Remembering the Wounds
This week marks the 16th anniversary of 9/11, a day that changed the American psyche forever. The images of the mangled remains of the Twin Towers are seared into our memories like scars, but what other wounds do we still carry?
We’ve all been rattled from time to time by thoughts that someone we know can’t be trusted or is out to get us. Most often, we are over-reacting, so we talk ourselves through the process of coming to our senses. But it is extremely jarring when we find our suspicions to be true, with reality even worse than we dared imagine. September 11, 2001 was the day when most Americans first realized the terrifying, disorienting extent of the hatred toward us by many others.
In the days and months that followed the attack, our centuries-old American rallying cry of “United We Stand! emerged with new fervor. We collectively stiffened our backs, stood tall, and determined that terrorists could not break our human spirit, values, or patriotism. Our despair was conquered by our courage.
Today, we seem to have forgotten that the rest of that famous phrase is “Divided We Fall.” Our country has deep chasms down political, racial, and religious lines, with rage and violence as the newly accepted forms of ideological expression. On even the worst days after 9/11, could any of us envision a country so shattered from the inside?
Does America Have PTSD?
When I was teaching middle school many years ago, one of my favorite sixth graders witnessed a brutal murder. His parents connected him to a counselor, but the trauma and pain often erupted in anger displayed at school–hurling himself at other students, toppling desks, storming out of class. This otherwise delightful boy did the best he could to cope with memories of the unthinkable.
Perhaps, like my student, America is suffering from post-traumatic stress disorder (PTSD) and doesn’t know how to deal with it. We now recognize that the world truly is not safe, and there are people who hate enough to kill. But we can’t process this the way a sixth-grader does, with fists and tantrums. The very freedoms that distinguish our country and protect the right to express differing vantage points must urge us to act with civility, and regard for human life, not with force, assault, and bloodshed.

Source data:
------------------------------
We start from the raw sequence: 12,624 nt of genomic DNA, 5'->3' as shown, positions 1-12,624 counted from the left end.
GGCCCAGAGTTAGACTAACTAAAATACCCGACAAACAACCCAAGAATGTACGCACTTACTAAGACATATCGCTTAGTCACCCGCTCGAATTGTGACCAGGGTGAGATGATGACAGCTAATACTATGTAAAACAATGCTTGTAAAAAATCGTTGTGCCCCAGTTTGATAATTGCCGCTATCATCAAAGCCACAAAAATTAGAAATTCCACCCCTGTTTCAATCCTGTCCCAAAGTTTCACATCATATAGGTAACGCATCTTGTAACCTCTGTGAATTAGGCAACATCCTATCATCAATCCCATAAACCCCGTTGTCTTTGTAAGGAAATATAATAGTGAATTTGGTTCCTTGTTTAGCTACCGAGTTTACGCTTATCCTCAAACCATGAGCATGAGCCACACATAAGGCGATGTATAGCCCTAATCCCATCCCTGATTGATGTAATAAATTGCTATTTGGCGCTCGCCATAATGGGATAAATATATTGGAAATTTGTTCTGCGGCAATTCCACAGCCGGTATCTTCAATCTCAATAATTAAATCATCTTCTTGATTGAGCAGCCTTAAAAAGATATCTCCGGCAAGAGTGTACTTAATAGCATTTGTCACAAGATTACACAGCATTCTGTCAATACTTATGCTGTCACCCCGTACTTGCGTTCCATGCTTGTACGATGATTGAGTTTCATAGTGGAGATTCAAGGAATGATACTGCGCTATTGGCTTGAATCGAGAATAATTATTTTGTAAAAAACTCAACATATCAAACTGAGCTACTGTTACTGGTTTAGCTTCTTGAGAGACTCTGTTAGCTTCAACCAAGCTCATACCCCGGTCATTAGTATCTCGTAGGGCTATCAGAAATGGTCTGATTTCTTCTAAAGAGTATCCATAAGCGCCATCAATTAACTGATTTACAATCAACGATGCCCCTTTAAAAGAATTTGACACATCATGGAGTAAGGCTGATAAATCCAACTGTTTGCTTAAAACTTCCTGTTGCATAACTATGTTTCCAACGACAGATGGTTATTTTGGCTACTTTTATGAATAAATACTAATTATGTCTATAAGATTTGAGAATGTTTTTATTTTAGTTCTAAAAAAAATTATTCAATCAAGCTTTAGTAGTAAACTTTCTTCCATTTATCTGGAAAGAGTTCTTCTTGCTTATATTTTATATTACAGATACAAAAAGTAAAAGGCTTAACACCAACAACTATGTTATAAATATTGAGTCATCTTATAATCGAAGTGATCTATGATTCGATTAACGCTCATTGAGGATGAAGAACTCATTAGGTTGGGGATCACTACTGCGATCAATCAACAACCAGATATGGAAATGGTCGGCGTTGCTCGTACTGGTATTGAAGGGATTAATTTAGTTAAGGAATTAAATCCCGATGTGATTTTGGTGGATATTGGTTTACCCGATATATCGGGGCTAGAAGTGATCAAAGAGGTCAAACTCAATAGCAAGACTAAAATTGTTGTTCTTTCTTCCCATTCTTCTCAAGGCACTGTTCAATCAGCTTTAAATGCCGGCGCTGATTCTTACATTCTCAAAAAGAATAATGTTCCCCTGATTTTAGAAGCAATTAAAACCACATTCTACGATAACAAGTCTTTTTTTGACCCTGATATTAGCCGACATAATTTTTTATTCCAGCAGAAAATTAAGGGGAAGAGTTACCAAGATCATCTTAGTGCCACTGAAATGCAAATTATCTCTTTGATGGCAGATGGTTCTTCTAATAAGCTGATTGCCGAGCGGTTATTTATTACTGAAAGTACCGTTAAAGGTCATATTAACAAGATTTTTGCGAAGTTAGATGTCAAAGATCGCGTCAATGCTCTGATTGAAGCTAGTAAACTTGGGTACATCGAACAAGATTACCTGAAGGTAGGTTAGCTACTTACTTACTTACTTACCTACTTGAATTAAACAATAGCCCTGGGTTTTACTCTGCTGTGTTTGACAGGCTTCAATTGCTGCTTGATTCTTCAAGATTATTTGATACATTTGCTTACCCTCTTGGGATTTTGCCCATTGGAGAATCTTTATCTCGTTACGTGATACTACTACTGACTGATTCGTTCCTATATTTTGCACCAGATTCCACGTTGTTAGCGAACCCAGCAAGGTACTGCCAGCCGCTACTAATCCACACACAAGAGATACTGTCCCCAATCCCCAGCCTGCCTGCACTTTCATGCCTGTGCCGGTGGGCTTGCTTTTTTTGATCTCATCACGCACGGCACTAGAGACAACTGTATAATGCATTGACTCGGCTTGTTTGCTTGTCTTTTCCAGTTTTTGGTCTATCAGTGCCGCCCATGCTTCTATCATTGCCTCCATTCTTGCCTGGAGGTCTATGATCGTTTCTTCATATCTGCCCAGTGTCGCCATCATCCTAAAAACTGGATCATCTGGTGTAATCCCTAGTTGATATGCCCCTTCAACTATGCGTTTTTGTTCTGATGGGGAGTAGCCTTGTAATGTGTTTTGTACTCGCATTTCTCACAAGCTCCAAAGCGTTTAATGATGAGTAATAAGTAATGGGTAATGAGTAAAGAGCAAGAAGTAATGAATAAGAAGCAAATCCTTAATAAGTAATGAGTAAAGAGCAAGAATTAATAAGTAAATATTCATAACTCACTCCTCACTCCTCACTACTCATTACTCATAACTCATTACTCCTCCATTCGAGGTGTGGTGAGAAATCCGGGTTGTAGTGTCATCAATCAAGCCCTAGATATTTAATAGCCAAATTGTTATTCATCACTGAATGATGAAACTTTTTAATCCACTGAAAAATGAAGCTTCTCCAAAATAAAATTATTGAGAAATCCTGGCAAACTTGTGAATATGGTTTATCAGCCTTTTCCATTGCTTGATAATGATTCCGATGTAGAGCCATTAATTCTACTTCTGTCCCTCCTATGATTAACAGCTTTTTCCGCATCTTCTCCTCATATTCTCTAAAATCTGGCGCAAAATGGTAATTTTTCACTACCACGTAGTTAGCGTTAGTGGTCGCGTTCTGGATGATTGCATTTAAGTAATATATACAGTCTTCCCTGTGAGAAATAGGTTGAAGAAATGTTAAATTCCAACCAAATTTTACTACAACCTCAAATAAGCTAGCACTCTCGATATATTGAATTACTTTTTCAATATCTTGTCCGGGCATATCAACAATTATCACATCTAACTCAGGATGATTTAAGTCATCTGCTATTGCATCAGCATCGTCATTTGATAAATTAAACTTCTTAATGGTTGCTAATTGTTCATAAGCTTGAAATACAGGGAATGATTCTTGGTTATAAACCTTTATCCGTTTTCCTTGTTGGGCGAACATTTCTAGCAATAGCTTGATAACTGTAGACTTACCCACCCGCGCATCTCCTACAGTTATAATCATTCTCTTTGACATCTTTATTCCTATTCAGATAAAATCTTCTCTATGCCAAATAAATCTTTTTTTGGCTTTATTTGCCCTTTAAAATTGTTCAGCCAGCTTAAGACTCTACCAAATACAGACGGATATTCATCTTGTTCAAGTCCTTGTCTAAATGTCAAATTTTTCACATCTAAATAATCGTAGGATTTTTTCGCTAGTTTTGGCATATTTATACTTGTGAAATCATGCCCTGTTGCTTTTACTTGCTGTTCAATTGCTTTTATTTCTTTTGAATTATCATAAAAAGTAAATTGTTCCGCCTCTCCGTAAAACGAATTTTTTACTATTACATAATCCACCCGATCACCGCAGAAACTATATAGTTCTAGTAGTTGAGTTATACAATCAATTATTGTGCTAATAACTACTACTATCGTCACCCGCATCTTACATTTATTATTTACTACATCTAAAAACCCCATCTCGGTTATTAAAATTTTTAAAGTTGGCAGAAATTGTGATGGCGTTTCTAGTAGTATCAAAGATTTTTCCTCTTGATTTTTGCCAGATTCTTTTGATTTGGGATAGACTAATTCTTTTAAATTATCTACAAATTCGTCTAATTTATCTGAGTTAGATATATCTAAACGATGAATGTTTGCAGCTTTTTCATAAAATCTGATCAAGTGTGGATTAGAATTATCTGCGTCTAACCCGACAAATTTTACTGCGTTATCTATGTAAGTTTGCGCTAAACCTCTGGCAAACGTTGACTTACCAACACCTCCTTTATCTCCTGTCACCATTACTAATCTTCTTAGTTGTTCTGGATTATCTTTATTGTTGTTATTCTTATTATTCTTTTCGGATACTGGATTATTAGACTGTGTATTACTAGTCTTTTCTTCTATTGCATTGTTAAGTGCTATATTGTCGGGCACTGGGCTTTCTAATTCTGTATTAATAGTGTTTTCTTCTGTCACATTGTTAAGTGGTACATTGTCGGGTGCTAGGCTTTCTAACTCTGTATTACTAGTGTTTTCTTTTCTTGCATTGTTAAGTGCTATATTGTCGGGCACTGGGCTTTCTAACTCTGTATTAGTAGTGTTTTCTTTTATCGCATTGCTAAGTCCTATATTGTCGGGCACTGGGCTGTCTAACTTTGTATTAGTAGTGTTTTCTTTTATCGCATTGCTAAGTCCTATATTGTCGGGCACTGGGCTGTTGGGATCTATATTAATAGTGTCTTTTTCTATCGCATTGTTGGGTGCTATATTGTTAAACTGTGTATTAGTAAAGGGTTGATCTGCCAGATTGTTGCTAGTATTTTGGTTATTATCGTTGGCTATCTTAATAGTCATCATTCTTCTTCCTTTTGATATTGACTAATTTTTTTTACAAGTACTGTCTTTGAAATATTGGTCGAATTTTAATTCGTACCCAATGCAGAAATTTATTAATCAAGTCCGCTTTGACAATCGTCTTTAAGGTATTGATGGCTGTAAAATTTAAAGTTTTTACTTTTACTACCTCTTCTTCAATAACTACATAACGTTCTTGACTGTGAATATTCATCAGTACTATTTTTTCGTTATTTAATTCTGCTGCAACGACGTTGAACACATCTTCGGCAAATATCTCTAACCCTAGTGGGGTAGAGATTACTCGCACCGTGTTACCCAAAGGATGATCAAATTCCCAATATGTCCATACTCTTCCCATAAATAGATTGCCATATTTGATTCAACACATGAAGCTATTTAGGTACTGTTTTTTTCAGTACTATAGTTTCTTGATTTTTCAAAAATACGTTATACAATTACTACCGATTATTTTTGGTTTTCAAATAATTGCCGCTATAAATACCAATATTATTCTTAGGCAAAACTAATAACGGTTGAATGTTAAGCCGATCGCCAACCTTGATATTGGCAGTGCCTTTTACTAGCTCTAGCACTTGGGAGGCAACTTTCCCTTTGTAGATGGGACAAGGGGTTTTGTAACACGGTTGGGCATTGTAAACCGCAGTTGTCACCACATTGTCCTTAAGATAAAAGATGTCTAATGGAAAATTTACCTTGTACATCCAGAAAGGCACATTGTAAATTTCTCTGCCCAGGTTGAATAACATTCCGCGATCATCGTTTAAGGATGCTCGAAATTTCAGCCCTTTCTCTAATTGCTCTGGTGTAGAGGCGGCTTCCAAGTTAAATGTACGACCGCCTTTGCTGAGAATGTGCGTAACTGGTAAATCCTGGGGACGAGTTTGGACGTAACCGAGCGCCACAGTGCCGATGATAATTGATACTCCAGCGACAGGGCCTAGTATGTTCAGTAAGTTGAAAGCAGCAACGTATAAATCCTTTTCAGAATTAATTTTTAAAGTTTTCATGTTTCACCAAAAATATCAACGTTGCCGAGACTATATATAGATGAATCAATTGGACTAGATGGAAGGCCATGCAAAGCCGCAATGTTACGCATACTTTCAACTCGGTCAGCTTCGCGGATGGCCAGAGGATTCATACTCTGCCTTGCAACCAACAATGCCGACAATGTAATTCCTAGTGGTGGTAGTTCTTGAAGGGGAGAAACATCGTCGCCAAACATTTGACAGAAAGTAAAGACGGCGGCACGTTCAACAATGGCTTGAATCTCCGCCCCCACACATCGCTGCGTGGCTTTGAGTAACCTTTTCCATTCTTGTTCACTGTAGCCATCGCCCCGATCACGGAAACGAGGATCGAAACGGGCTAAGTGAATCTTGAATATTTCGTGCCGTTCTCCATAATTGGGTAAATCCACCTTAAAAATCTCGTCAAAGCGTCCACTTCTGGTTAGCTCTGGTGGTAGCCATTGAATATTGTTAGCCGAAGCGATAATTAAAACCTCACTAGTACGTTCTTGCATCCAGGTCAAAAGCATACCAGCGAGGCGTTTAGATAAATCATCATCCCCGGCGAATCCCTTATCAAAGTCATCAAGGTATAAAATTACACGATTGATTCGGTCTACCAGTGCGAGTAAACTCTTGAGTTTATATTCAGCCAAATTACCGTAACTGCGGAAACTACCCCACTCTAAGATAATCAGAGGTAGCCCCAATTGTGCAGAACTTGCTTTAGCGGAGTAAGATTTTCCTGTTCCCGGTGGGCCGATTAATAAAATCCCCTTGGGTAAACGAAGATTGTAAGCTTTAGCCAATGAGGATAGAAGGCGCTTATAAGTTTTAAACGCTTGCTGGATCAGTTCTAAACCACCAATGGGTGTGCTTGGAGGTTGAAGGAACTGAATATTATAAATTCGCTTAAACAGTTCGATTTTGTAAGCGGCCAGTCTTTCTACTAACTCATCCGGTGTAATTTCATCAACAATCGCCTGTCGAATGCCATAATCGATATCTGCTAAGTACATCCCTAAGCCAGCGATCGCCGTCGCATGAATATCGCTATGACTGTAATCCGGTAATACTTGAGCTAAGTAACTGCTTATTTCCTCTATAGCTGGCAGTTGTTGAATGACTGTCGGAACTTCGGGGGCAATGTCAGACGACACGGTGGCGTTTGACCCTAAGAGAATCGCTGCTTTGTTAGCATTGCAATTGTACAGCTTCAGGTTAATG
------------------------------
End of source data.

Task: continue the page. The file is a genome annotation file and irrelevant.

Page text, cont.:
Remembering 9/11 is painful, and the images and emotions of that day are still haunting sixteen years later. But the new terror we face today is losing the heart and soul of America. Of late, many of our values seem to be under attack, with some already crumbling. We have never been perfect, but even so, democracy, freedom, and personal liberty are worth celebrating and worth fighting for. Differences of opinion–no matter how different–must never blind us to the humanity and value in others, or drive us to violence as we seek to be heard or to make changes in systems.
My student conquered his PTSD, and eventually moved on from the thoughts that tormented and threatened to ruin him. I hope that America will, too. If we don’t, one day all the might be left is a memorial somewhere that reads simply, “Divided We Fall.” I hope that will never happen to our country. Let’s all do our part to change systems of injustice in positive ways, and to teach our children to do so, as well.
Melody Rossi is the Founder and Executive Director of Cloud & Fire, a faith-based nonprofit that empowers disadvantaged youth to thrive.
She invites your comments at email@example.com